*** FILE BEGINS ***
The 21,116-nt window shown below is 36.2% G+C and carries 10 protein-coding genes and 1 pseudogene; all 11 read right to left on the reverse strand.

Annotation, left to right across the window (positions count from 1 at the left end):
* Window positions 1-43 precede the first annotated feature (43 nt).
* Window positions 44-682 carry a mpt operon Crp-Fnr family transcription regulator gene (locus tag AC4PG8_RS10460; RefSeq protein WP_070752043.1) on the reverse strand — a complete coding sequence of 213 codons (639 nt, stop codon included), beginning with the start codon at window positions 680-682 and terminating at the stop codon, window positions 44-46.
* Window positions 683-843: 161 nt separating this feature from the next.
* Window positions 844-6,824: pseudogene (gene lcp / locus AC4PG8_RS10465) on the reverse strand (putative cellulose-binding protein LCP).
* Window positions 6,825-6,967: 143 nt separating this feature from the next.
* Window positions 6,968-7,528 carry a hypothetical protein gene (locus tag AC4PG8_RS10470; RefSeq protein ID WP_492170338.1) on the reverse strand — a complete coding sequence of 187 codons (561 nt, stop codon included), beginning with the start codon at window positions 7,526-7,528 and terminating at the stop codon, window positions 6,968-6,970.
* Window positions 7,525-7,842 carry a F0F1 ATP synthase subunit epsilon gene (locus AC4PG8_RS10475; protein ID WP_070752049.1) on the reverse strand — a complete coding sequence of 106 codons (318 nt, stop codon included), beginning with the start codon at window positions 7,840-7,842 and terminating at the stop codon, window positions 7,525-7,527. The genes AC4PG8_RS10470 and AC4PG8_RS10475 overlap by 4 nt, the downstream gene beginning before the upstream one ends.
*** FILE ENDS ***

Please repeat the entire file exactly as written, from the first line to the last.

The 21,116-nt window shown below is 36.2% G+C and carries 10 protein-coding genes and 1 pseudogene; all 11 read right to left on the reverse strand.

Annotation, left to right across the window (positions count from 1 at the left end):
* Window positions 1-43 precede the first annotated feature (43 nt).
* Window positions 44-682 carry a mpt operon Crp-Fnr family transcription regulator gene (locus tag AC4PG8_RS10460; RefSeq protein WP_070752043.1) on the reverse strand — a complete coding sequence of 213 codons (639 nt, stop codon included), beginning with the start codon at window positions 680-682 and terminating at the stop codon, window positions 44-46.
* Window positions 683-843: 161 nt separating this feature from the next.
* Window positions 844-6,824: pseudogene (gene lcp / locus AC4PG8_RS10465) on the reverse strand (putative cellulose-binding protein LCP).
* Window positions 6,825-6,967: 143 nt separating this feature from the next.
* Window positions 6,968-7,528 carry a hypothetical protein gene (locus tag AC4PG8_RS10470; RefSeq protein ID WP_492170338.1) on the reverse strand — a complete coding sequence of 187 codons (561 nt, stop codon included), beginning with the start codon at window positions 7,526-7,528 and terminating at the stop codon, window positions 6,968-6,970.
* Window positions 7,525-7,842 carry a F0F1 ATP synthase subunit epsilon gene (locus AC4PG8_RS10475; protein ID WP_070752049.1) on the reverse strand — a complete coding sequence of 106 codons (318 nt, stop codon included), beginning with the start codon at window positions 7,840-7,842 and terminating at the stop codon, window positions 7,525-7,527. The genes AC4PG8_RS10470 and AC4PG8_RS10475 overlap by 4 nt, the downstream gene beginning before the upstream one ends.